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Yoyoplay

Yoyo Buyer's Guide


 



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So you're overwhelmed with choices and having trouble picking a yo-yo? Don't worry, because here's a buyer's guide to help.

The most important thing you need to know is that it's not the yo-yo that makes the player, it's the player that makes the yo-yo.

A good yoyo player could take any one of the yo-yos that we sell and do tricks that would delight and amaze any audience. In the end, it's all about practicing, practicing, and more practicing. Yo-yoing is a skill. And just like every other skill in life, the only way to really improve is to work at it.

Yoyo Shapes


There are three basic yoyo shapes.

The Classic Shape is the original yoyo shape that most people think of when they imagine a yoyo. This is the shape of the standard wooden yoyo from when the yoyo was originally introduced in the United States. It is an all-purpose shape that's great for all your classic yo-yo tricks.

Some of the yo-yos in this category include the Duncan Imperial, the Classic Wooden yo-yo, and the Duncan Speed Beetle.

The Flared Gap Shape or wing shape is also well-known shape to anyone who has seen or used a yoyo. The Flared Gap Shape gives a wide, V shaped space that makes it easier to catch the yoyo back on the string for tricks like the Trapeze, or Split the Atom.

When it comes to metal yoyos and high end yoyos, the flared gap shape pretty much dominates the market. That’s because string tricks -- the type of yoyo tricks where you catch the yoyo on the string while it is spinning -- are the most popular types of yoyo tricks these days.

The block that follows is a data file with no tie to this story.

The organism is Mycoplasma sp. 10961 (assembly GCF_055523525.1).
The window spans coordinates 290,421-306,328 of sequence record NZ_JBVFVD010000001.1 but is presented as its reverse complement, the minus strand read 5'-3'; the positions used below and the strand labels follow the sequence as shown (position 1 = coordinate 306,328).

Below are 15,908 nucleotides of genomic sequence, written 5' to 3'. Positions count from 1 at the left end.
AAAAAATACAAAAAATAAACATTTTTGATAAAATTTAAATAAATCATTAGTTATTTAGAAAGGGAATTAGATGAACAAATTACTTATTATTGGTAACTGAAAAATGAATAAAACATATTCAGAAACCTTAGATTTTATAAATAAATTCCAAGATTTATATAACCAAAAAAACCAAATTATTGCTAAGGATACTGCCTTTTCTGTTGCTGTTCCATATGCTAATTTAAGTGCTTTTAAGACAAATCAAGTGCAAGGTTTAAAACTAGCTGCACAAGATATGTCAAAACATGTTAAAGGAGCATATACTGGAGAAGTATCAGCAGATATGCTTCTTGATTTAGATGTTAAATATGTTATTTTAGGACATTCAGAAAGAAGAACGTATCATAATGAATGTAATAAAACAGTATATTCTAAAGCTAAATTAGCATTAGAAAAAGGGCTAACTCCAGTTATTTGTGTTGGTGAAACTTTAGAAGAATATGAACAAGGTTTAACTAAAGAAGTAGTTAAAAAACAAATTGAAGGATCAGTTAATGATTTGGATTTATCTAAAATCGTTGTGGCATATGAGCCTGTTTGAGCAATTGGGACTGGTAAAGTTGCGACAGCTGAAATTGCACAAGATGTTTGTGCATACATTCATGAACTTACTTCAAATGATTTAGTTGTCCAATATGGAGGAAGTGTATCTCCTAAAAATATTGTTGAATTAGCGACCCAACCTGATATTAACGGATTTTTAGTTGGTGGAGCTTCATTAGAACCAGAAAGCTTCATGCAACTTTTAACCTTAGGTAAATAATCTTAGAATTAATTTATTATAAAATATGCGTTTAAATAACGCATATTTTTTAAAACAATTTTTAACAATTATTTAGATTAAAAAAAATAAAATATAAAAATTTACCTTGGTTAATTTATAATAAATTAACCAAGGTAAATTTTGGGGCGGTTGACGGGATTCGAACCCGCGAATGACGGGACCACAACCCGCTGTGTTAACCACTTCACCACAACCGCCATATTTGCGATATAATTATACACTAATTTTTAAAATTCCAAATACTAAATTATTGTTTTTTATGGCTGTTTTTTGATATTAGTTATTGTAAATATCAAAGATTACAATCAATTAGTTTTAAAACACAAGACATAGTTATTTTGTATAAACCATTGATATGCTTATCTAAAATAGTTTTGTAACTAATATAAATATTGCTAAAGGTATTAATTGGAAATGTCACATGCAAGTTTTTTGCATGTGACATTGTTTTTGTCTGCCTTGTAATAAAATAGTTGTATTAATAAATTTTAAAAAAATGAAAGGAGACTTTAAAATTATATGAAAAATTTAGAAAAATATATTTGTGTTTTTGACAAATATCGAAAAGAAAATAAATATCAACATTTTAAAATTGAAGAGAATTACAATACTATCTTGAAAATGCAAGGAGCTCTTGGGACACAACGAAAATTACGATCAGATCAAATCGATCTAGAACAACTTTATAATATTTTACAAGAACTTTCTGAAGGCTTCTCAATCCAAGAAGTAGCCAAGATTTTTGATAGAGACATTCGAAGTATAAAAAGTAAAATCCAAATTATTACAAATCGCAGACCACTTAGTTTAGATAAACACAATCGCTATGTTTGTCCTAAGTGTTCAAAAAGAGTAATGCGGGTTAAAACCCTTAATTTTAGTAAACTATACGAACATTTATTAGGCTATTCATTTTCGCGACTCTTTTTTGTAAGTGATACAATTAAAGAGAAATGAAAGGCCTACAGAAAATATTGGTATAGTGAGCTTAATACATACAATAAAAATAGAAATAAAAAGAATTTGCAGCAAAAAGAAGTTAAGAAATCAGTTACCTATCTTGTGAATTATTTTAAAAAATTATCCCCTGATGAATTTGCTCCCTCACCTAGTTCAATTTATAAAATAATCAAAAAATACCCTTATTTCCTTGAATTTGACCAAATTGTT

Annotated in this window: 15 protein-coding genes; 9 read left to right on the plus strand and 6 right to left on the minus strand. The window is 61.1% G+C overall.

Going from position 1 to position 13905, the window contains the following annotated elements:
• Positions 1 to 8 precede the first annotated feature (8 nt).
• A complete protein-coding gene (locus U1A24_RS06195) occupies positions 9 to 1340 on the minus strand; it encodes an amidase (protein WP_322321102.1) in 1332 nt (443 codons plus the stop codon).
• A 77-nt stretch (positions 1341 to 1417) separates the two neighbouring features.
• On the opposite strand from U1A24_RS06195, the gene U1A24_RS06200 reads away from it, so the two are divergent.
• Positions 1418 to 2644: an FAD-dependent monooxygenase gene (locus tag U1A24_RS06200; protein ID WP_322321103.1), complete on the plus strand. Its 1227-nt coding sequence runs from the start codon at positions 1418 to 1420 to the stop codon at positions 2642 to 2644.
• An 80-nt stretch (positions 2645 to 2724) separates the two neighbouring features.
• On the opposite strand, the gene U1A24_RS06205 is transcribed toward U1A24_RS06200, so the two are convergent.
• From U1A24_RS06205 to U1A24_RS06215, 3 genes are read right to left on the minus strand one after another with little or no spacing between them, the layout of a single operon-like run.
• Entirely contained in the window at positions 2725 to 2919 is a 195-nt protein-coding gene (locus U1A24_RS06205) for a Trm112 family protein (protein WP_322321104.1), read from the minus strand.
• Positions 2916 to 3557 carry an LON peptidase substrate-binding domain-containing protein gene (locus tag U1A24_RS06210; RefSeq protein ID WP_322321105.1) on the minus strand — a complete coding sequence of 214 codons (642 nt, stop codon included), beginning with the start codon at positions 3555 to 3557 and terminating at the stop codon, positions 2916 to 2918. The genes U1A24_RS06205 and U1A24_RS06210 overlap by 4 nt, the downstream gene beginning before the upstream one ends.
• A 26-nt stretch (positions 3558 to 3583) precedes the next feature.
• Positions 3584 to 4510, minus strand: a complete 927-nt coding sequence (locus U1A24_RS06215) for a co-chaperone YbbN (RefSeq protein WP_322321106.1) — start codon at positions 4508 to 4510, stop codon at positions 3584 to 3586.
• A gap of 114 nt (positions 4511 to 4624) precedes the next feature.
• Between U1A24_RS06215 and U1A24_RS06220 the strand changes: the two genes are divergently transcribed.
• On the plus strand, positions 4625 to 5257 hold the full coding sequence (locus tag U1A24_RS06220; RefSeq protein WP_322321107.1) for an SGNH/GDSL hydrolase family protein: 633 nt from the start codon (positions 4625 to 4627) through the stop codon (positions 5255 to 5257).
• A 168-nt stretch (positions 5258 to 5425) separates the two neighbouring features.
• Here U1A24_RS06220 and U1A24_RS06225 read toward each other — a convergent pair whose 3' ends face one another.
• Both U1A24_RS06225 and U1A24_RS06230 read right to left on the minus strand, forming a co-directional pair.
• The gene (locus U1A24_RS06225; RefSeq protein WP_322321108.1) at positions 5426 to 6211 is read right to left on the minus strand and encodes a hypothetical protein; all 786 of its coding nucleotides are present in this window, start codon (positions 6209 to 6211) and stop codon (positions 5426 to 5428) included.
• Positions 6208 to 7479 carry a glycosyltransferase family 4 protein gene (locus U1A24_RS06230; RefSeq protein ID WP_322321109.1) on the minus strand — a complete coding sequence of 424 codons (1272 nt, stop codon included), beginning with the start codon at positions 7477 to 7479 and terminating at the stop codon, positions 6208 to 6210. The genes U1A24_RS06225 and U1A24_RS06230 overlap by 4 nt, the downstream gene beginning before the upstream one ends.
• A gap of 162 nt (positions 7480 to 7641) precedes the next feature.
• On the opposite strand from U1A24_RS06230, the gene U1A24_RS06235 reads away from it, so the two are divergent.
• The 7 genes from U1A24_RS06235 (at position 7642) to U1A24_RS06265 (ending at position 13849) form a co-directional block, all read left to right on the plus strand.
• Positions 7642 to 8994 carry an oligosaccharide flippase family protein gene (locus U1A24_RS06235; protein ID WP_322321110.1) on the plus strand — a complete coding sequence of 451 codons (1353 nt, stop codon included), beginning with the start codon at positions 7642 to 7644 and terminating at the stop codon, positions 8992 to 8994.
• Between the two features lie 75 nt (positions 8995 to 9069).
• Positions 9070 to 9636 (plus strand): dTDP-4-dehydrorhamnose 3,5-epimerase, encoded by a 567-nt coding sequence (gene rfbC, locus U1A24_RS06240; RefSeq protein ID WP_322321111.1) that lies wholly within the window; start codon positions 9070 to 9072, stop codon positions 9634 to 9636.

However, it should be noted that a skilled yoyoist is also quite capable of doing these type of "string" tricks on a non Flared Gap type of yoyo. Some yoyos in this category include the Duncan Dragonfly, the Yoyo King Merlin, the Spintastics Tigershark and the Duncan Butterfly.

The Modified Shape is the shape of many of the advanced yoyos introduced in the last 10 to 15 years. It is a more streamlined shape than the Classic Shape, which makes it a great choice for looping types of tricks and long spin times.

The idea behind the Modified Shape was to create a yoyo that has many of the benefits of both Flared Gap and Classic shapes. It is smaller than a Flared Gap, making it great for tight Rock The Cradle style tricks. But it also has rounded inside walls for a wider gap. That makes string style tricks like the Trapeze easier than a Classic shaped yoyo, but not quite as easy as a Flared Gap shape. A Modified Shape yoyo will do looping style tricks better than a Flared Gap. It is an excellent choice if can only own one type of yoyo.

Some of the yoyos in this category include the Spintastics Tornado 2, the Yomega Raider and the Duncan Bumblebee.

Yoyo Axles


The axle is the point where the string connects connects to the yoyo, and the part that holds the two yoyo halves together. There are several different types of axles that have different features and advantages.

Fixed Axles

In the beginning, there was only one type of yoyo, and one type of axle. Wood! Yoyos were carved from a solid piece of wood, so everything was made of wood.Wooden axle yoyos are still available today, and they are still very popular because they still have the same feel in your hand as an old yoyo from the 1950s. They are predictable, fun, and a terrific choice for learning all your classic yoyo tricks like Walk The Dog, Around The World, Rock The Baby, etc.

Wooden axle yoyos are excellent to start with if you played with a yoyo as a kid and want to pick it back up, because they are instantly familiar. Some Fixed Axle yoyos also have metal axles, like the standard Duncan Imperial.

Other yoyos in this category include the Duncan Pro Yo, the Duncan Pro Flyand the Spintastics Technic.

Transaxle

A Transaxle yoyo is a yoyo that has a fixed axle with a sleeve around it that turns freely. This sleeve allows the yoyo to spin longer than with a plain fixed axle, because it reduces friction when the yoyo spins. The sleeve can be made of plastic or metal.